New article on Frontiers of Psychology (full text).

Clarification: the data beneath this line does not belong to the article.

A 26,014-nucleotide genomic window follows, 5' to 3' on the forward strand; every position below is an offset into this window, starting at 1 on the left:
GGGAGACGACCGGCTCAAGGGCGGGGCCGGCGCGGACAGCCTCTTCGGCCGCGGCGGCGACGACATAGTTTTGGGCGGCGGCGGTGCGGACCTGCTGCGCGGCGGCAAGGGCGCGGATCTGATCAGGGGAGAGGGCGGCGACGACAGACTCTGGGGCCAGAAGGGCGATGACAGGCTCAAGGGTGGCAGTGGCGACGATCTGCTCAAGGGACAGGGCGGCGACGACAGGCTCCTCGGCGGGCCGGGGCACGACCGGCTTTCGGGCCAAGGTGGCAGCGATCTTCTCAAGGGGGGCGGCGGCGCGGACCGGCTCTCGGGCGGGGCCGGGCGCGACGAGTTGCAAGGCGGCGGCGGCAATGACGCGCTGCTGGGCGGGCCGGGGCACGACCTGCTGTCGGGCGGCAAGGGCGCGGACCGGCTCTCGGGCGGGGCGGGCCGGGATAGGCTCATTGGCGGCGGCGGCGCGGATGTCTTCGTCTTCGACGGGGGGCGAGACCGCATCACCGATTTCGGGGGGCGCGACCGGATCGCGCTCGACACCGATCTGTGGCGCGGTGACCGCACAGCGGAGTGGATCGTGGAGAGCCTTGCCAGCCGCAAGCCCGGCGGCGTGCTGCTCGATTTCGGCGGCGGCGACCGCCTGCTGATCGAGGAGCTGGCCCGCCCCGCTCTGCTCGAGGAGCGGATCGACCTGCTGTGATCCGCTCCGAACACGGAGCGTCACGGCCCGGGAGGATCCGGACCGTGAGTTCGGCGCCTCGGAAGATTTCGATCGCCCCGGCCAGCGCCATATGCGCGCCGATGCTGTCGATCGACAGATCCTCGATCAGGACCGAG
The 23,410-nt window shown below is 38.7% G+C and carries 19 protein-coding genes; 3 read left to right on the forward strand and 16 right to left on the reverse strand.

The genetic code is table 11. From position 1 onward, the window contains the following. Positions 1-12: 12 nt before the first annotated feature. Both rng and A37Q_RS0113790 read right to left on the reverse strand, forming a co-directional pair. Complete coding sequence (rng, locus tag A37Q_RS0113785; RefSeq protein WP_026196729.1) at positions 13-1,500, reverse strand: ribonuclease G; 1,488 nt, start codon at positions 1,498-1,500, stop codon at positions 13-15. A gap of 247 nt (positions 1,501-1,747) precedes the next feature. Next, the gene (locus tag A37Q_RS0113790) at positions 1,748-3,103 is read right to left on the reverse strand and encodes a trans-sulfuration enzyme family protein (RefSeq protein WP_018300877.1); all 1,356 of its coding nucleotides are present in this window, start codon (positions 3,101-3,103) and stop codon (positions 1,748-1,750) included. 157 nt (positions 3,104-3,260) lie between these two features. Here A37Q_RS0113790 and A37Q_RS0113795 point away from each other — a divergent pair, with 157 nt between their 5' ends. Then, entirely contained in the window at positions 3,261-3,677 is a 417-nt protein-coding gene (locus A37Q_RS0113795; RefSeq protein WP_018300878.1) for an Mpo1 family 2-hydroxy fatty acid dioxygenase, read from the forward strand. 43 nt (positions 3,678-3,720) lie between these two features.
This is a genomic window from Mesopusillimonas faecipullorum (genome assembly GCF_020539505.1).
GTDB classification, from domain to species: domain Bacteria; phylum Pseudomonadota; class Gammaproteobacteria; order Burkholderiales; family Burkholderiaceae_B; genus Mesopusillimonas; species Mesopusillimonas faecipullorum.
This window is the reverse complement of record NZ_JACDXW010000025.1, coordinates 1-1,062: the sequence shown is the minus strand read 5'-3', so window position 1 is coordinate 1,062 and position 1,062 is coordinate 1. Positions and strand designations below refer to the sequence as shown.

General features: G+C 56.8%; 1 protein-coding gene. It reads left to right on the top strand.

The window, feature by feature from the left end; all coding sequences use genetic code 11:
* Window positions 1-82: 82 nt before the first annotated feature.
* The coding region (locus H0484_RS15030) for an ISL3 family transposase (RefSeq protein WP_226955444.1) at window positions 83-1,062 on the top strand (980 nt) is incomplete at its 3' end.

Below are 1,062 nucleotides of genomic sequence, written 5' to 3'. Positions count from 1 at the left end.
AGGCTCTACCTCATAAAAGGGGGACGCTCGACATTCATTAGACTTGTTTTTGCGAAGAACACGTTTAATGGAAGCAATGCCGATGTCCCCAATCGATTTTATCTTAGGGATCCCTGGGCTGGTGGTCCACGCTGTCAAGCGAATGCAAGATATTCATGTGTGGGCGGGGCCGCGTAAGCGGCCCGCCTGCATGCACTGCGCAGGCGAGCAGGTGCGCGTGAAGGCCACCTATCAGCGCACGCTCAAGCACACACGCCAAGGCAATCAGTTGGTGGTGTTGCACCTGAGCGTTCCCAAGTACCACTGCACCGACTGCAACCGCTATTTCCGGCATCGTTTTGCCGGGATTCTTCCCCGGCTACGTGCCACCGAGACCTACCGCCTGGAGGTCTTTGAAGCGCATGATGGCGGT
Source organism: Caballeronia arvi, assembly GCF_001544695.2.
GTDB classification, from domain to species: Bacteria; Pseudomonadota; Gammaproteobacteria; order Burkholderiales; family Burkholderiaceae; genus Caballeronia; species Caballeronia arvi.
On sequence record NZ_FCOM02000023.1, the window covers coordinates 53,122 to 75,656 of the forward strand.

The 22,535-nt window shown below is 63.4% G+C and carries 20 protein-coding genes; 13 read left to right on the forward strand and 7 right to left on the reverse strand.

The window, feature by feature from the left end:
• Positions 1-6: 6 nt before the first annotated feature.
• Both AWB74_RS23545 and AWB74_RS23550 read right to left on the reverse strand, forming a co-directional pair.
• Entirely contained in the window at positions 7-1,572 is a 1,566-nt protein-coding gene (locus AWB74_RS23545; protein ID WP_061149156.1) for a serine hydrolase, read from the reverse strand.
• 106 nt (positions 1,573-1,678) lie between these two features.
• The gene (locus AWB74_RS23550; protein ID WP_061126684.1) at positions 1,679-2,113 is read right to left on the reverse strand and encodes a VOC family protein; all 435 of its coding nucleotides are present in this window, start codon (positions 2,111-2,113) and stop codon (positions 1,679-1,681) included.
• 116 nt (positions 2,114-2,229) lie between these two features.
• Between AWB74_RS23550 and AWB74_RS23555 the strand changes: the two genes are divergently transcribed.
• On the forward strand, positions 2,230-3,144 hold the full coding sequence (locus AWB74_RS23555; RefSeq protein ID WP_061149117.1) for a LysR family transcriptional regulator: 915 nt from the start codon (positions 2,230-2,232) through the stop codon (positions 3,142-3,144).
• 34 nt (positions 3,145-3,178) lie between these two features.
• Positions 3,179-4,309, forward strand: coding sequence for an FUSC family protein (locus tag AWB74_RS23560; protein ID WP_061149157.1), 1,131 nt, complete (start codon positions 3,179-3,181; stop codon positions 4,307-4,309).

This study examines the relationships between perceived parental acceptance and children’s behavioral problems (externalizing and internalizing) from a multi-informant perspective.Using mothers, fathers, and children as sources of information, we explore the informant effect and incremental validity. The sample was composed of 681 participants (227 children, 227 fathers, and 227 mothers). Children’s (40% boys) ages ranged from 9 to 17 years (M = 12.52, SD = 1.81). Parents and children completed both the Parental Acceptance Rejection/Control Questionnaire (PARQ/Control) and the check list of the Achenbach System of Empirically Based Assessment (ASEBA). Statistical analyses were based on the correlated uniqueness multitrait-multimethod matrix (model MTMM) by structural equations and different hierarchical regression analyses. Results showed a significant informant effect and a different incremental validity related to which combination of sources was considered. A multi-informant perspective rather than a single one increased the predictive value. Our results suggest that mother–father or child–father combinations seem to be the best way to optimize the multi-informant method in order to predict children’s behavioral problems based on perceived parental acceptance.